Read my latest FILM NEWS column in The Austin Chronicle. for the details on both a star-studded film and a TV pilot shooting in late March. Plus the latest on the film incentives front.

Monday, February 12, 2007


It's confirmed. The CBS pilot will shoot in Austin next month. Grant Show of Melrose Place fame is starring. (Read my column Thursday for news of a much bigger star also coming to Austin in March.)

I can already hear the opening credits:

Let's make some romance
You know the night is fallin'
And the music's callin'
And we've got to get down to Swingtown...

Separated at birth?

is it just me? Tell me it's not just me...

Friday, February 9, 2007

The sounds of silence

Another golden oldie post:

I was talking with a class full of students today when we got off on a tangent about sounds and smells. (As I type this I have one of my extreme cases of hiccups).

I feel the smell of autumn coming on. The north winds are supposed to give an early blast to Texas and drop the temperature and the humidity. It's the feel that makes me melancholy for the days when I rode my banana-seated bike to elementary school. When I was running a fever and enjoyed staying out in the cold air by the monkey bars to cool my sweaty brow.

The sound of my life? As an old college friend, Darden Smith, sings, "It's the sounds of a midnight train." Most of my life I've lived one block away from train tracks. Now is no different, only the train whine seems even louder and more frequently.

This weekend I found a baby squirrel outside by a tree. Actually my dog found it and was playing with it. The little guy was no more than a week old, plump and pink, maybe the size of a fat pinkie finger.

I got on the Web and researched what to do. First I hung a pillowcase in the tree in hopes the mother would spot it and rescue him. Then I scanned the branches looking for a nest. Nothing.

Before they closed, I went to the local vet and got some powdered kitten milk and a dropper to feed the squirrel baby. But I left the critter out there until almost dark, knowing full well his mother was his best hope. Nothing.

I held him in my hand and he squealed as I gave him the bottle. Quickly his body was turning less pink and developing a few dark patches. I put him under a heat lamp and tried to keep him as warm as possible.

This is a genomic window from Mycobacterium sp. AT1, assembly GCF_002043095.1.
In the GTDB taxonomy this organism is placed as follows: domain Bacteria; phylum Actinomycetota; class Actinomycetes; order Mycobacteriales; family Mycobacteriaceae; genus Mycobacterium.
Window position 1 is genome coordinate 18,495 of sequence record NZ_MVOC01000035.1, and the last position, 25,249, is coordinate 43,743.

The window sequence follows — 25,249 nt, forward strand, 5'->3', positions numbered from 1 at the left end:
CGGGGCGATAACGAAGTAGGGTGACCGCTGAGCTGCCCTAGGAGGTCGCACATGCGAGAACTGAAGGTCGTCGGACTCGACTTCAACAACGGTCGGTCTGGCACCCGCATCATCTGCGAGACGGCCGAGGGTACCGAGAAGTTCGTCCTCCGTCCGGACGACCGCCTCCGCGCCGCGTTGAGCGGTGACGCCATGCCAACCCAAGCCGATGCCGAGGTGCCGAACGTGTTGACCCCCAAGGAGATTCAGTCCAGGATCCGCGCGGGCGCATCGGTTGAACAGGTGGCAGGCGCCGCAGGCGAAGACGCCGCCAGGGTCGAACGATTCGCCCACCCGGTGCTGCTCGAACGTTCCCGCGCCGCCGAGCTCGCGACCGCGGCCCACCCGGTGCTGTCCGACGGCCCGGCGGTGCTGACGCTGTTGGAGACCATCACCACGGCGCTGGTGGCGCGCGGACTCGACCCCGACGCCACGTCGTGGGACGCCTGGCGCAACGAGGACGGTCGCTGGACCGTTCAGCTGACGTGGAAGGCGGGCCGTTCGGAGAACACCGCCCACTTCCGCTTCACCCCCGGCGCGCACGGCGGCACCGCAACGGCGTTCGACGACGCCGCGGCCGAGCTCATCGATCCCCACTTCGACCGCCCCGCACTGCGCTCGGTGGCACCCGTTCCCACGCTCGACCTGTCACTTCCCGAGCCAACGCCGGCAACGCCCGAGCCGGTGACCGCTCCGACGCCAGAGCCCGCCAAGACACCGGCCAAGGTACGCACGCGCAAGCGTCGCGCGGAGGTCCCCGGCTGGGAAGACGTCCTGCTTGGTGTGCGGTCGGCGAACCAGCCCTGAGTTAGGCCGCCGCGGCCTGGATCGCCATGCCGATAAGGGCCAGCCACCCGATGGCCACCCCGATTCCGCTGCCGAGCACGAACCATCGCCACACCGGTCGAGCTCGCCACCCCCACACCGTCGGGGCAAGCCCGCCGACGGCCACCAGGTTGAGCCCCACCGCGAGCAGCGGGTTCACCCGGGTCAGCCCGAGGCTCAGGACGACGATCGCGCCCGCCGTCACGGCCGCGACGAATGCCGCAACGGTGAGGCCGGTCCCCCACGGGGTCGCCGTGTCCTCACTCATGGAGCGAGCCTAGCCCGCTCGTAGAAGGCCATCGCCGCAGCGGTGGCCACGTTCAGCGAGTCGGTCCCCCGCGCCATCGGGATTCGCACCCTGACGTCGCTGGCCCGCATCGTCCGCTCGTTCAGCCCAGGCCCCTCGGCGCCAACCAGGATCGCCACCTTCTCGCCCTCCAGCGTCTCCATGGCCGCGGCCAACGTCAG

Back to the Web and more info: don't feed the milk until you hydrate him! He's in shock and dry. Get him Pedialyte and force some liquid in. A quick trip to the store and I had what was needed.

I gave him the liquid three or four more times before going to bed. It didn't look good. He was getting darker and thinner looking. By morning he was cold and gone.

It reminded me of the Tom Petty lyric: "Everything changed, then changed again. It's hard to find a friend."

Nothing lasts. The university I attended changed its name from Southwest Texas State to Texas State. That generic monicker is supposed to add some prestige. The majority of students and alumni appear to oppose the change, but it was rammed down their throats.

The dorm I lived in there has been flattened to make a parking lot. The frat house I lived in burned down years ago. SWT now lives only in my head.

That's the way of life, I guess. We make up our own stories and cling to them. They're comfortable. We recognize their sights, their sounds. And when they're gone, all that's left is silence.

The eyes have it

I'm reviving a few older blog posts from a different location. Why? Because I like them.

A good friend's dad died today and someone stole my frozen dinner leaving me to survive tonight on a skimpy serving of veggies.

But I want to talk about Country Day School. That's the eden of a preschool/kindergarten I attended for two years near Austin. We considered it country then, but now you'll find its abandoned buildings down the road from Westlake High School (Country Day moved about a mile away).

Every day we could count on hiking along trails rife with Indian arrowheads and more-recent rifle shells, climbing into a nonfunctional milk truck and fighting to drive, getting juice and cookies before naptime, being kids.

This week a woman I've had very minor contact with in the last year asked me my name and we realized we'd attended Country Day at the same time. She'd also gone to my elementary school, junior high and, for a year, my high school. I had no idea who she was.

Why? Partly because she was one year behind me, but mainly because in the fourth grade she got cancer. The first sign was blood dripping from her nose and then her eye started looking funny. Soon she had to have a tumor--and that eye--removed. Her life was never the same.

She's working on a book about her experience and showed me the opening chapter. It's a compelling tale of survival. After all, she's got one good eye and an imagination.

Back at Country Day she and I also had to endure the coldest swimming pool in the history of mankind (or at least that's the way I remember it). That and stabbing cloves into apples to make air fresheners ought to count for something.

By the way, what comes around goes around, dinner thief! Just ask the woman with one eye who never gave up and is still smiling today. I hope the thief is hungry for many tomorrows to come. And, by the way, you owe me $4.

Keep the University of Texas weird

It's funny how times change. I just had lunch over by the University of Texas campus, which resulted in a discussion about how normal and clean cut all the students look. I grew up in Austin, where we loved to go down to the Drag to gawk at the freaks. Gee, I miss them.